‘Food prices too high for the majority ahead of Christmas’

Residents here have complained against the increase in food prices in many areas ahead of end of the year festive season where prices of staple food doubled a week before Christmas.

At Kibaha Maili Moja area, the price of rice shot up to Sh1,600 per kilogramme from Sh1,200 paid previously, while the price of sugar has been raised to Sh1,800 from Sh1,500 per kilogramme before the start of the festive season.

The Citizen round up in Kibaha business centres found that most complaints were echoed by low income earners who said the prices were unassailable by  people who don’t have a stable income.

One of the residents, Monica Haule, called for government intervention rectify the problem, which she described as a catastrophe to low income earners.

The government must help us against these businessmen who use the holiday as a whip against needy people,” she complained.

But Mr Samson Mtonyi, also a resident of the district, claimed that high prices for staples could have been caused by low supply while there was a growing demand in most centres of the district.

“During Christmas period, many people have disposal incomes and this increases the demand for different commodities resulting in soaring prices, but after the festive season, most commodity prices normalise,” he noted.

However, he said it was unfair to capitalise on the demand to hurt people, the majority of them being low income earners.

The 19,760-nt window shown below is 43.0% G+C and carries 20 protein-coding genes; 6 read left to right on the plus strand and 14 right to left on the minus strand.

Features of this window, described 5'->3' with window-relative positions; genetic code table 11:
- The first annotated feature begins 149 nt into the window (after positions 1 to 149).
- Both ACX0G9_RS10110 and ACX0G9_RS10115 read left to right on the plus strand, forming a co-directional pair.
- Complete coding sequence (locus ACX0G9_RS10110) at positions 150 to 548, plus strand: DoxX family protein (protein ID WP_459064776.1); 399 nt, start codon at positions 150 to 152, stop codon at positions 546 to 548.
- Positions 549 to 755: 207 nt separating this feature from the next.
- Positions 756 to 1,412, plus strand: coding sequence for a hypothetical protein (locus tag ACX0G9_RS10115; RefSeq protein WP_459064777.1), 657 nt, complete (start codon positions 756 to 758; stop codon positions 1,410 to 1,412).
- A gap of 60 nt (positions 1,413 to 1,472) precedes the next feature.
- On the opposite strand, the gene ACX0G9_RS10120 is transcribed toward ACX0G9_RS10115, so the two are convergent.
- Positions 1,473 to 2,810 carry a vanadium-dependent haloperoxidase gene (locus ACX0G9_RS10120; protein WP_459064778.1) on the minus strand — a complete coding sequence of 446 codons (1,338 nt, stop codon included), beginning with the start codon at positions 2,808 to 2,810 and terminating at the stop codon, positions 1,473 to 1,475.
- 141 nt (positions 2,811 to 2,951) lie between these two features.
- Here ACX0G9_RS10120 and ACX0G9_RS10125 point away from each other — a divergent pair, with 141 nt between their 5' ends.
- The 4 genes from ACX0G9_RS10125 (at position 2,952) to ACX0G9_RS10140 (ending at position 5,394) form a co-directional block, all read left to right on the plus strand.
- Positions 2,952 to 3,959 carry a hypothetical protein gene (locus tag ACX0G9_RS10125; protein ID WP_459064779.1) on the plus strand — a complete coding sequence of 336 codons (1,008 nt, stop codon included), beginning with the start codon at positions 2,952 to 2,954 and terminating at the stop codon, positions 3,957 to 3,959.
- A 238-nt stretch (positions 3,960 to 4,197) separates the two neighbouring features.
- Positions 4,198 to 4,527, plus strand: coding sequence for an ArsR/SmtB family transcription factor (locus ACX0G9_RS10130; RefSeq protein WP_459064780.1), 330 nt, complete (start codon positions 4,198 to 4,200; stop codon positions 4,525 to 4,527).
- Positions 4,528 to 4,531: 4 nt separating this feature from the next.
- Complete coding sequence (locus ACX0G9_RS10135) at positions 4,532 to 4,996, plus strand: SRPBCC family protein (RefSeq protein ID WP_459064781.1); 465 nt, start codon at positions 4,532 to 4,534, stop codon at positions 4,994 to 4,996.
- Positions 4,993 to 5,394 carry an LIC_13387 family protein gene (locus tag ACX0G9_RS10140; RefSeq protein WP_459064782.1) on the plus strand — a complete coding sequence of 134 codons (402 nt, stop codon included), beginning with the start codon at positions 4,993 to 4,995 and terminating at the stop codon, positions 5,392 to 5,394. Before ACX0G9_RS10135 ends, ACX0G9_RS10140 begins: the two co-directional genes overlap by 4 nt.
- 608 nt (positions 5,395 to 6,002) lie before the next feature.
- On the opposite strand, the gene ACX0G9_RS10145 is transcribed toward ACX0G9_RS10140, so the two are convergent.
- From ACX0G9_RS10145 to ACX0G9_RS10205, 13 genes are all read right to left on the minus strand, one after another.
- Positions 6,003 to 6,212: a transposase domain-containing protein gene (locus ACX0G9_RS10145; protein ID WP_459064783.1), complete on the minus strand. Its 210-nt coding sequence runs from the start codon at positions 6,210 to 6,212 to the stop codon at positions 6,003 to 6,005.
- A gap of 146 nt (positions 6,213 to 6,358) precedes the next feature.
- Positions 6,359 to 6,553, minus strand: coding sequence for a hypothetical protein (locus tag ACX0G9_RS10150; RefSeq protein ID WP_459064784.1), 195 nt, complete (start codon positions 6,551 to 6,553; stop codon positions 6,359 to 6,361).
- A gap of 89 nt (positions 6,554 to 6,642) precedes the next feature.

Kibaha District commissioner Ms  Halima Kihemba, said she was making a thorough follow up on the issue to find out who had instigated the rise of food prices.

She promised to punish the traders if found  to have overcharged residents seeking to buy staple food in their shops.Residents here have complained against the increase in food prices in many areas ahead of end of the year festive season where prices of staple food doubled a week before Christmas.

At Kibaha Maili Moja area, the price of rice shot up to Sh1,600 per kilogramme from Sh1,200 paid previously, while the price of sugar has been raised to Sh1,800 from Sh1,500 per kilogramme before the start of the festive season.

The Citizen round up in Kibaha business centres found that most complaints were echoed by low income earners who said the prices were unassailable by  people who don’t have a stable income.

One of the residents, Monica Haule, called for government intervention rectify the problem, which she described as a catastrophe to low income earners.

The government must help us against these businessmen who use the holiday as a whip against needy people,” she complained.

But Mr Samson Mtonyi, also a resident of the district, claimed that high prices for staples could have been caused by low supply while there was a growing demand in most centres of the district.

“During Christmas period, many people have disposal incomes and this increases the demand for different commodities resulting in soaring prices, but after the festive season, most commodity prices normalise,” he noted.

However, he said it was unfair to capitalise on the demand to hurt people, the majority of them being low income earners.

Kibaha District commissioner Ms  Halima Kihemba, said she was making a thorough follow up on the issue to find out who had instigated the rise of food prices.

She promised to punish the traders if found  to have overcharged residents seeking to buy staple food in their shops.
Source: The Citizen, reported by Sanjito Msafiri, from Kibaha, Tanzania
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